At the outset of 2014 silver prices rested in the doldrums near $19.50 an ounce. Judging strictly by the price, one could develop the opinion that no one cared anymore about Gold’s little sister. That, however, could not have been further from the truth. As the price fell, physical demand skyrocketed. Those that knew better saw the opportunity to buy low in order to one day sell high.
In fact, demand was so robust, it put the U.S. Mint on pace to break last year’s sales records. Low prices, it seems, are to true silver investors what honey is to bears. They just can’t resist. By late February, the increased demand for physical silver was strong enough to push silver up 10%. But that little jump in price was short-lived. By May, the silver price dipped into negative territory for the year.
If anything should have dashed the spirits of the silver faithful, that should have done it. Instead, investors observed the signs, stayed the course and bought more. Here are but a few of the signs that caused investors to savor the opportunity to buy low. .
- On average the Silver price was 25% below a mine’s cost to dig it out of the ground;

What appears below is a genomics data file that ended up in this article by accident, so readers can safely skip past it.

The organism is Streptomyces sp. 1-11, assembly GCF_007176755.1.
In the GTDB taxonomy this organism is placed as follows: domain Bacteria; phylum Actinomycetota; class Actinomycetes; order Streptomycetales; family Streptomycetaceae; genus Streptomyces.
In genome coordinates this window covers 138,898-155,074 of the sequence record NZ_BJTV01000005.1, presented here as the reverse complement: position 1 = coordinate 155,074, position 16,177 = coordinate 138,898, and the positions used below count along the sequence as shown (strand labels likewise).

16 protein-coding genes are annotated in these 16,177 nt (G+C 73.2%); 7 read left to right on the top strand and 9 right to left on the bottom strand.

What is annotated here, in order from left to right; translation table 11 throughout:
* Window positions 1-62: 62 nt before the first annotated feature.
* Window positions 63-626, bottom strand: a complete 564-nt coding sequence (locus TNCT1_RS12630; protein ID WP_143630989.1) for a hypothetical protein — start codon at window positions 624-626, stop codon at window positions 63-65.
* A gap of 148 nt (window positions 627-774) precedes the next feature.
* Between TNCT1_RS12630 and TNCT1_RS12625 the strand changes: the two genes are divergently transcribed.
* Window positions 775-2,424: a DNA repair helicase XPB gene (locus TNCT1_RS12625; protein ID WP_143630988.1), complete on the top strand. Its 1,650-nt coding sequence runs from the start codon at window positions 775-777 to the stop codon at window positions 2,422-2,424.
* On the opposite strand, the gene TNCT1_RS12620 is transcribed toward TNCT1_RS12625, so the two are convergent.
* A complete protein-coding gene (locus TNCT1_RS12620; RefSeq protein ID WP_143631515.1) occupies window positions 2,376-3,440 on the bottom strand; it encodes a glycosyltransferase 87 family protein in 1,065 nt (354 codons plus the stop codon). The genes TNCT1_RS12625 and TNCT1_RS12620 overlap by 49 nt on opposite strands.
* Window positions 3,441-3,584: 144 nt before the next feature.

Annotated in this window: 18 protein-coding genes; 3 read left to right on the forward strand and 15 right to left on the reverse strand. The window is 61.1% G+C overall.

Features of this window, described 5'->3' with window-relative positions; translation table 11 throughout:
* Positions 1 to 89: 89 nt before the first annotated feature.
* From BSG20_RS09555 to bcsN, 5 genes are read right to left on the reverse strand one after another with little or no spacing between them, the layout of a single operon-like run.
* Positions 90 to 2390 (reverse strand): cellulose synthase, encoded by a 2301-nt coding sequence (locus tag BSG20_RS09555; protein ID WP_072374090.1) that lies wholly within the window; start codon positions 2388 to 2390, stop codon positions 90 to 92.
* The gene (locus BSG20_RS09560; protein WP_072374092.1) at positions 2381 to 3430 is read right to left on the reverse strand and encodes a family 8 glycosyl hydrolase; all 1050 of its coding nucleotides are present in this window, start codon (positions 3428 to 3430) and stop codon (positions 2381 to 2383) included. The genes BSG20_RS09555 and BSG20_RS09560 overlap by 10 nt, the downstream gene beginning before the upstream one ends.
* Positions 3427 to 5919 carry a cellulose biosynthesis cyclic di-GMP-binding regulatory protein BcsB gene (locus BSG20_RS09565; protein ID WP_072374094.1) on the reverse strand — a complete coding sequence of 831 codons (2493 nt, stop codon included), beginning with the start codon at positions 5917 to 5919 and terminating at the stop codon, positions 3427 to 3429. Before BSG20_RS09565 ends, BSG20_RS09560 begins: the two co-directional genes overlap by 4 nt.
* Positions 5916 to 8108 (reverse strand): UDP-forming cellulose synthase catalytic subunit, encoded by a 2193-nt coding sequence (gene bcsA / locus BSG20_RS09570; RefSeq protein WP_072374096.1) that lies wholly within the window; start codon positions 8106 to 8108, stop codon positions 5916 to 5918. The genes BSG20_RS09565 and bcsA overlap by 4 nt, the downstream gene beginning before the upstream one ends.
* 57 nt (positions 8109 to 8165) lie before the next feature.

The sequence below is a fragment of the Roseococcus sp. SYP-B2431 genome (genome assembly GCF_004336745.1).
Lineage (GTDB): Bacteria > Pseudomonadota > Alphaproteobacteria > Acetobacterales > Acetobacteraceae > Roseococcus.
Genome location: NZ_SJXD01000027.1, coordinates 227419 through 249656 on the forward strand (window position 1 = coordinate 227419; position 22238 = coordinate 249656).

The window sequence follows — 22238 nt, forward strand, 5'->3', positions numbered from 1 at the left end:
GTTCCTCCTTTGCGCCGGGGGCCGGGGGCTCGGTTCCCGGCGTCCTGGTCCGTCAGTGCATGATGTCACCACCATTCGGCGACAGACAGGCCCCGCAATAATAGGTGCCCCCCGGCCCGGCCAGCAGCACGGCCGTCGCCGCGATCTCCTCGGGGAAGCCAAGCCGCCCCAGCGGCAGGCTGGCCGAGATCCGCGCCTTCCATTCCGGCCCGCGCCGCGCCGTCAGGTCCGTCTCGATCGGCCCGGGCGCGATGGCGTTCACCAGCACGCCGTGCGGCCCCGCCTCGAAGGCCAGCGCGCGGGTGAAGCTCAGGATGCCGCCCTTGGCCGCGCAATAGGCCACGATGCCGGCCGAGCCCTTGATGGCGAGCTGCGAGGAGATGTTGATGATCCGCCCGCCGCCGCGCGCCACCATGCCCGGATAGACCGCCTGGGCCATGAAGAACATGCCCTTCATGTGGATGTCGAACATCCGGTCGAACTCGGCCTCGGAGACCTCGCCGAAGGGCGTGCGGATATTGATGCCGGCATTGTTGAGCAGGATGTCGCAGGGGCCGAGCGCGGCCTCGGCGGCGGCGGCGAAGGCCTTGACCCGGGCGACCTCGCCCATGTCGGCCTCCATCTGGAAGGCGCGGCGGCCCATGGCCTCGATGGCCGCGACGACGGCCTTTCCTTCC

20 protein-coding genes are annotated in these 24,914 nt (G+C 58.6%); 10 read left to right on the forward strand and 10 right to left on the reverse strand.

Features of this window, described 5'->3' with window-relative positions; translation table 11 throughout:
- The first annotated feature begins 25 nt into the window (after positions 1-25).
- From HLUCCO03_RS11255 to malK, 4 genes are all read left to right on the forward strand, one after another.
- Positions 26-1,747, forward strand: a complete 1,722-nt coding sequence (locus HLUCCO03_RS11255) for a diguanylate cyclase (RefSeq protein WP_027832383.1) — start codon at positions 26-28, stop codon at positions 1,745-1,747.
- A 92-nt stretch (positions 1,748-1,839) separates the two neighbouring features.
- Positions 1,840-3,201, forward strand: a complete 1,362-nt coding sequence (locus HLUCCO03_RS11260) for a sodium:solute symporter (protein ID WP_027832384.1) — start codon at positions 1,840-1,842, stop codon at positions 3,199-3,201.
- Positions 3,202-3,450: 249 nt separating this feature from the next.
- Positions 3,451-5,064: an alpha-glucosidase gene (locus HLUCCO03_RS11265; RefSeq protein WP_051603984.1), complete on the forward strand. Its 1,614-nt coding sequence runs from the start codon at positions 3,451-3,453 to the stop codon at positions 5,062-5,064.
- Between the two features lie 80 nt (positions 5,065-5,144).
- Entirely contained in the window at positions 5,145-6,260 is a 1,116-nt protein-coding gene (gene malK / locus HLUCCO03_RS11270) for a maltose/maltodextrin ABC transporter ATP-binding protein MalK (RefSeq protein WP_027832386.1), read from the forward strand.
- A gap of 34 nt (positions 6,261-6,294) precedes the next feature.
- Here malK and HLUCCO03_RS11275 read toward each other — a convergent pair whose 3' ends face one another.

- In one month India reportedly bought 22% of all the silver produced indicating rising global demand;
- New Industrial uses such as Apple’s Solar Sensors and an array of smart watches about to hit the markets will only increase demand.
Now, in case you haven’t noticed, Silver prices, as I write, have pushed out of negative territory and are up nearly 8% on the year. Hope is back. Where will it take us from here?
Peter Krauth is a noted metals specialist. Early in the year, as the silver story began to unfold, Krauth said it is possible for us to see another 1000% rise in the silver price. He likened our situation today to 2001. In 2001 the tech bubble burst and stocks crashed. At the time silver traded at $4 an ounce and subsequently rose to $48 an ounce.
In 2008, when stocks began their monster slide, silver prices had fallen from prices above $20 an ounce to $9. If Krauth’s speculative comments come true, the path to $90 silver is paved.
But, let’s not get too carried away. From post-crash 2001 to pre-crash 2008 the silver price quadrupled. If the post-crash 2008 price fell to $9 an ounce and we saw the same kind of move again, we could see Silver at $36 before the next crash occurs. Then, after the next crash, the sky may be the limit for silver prices as suggested by Krauth.
Did Krauth make this prediction in blood? No! He only made an observation. So did I. And, if we learn anything from these observations it is that crises are stepping stones for the silver price. Throughout all of history, both gold and silver have risen in price to effectively protect purchasing power. Today’s silver has just added a little tasty twist to its historical purpose. Because supply is being depleted every day, the potential for huge gains does exist.
As always these are just more of my opinions. You may agree or not. If you do, I would be happy to have you follow me @DaveTheGoldDr.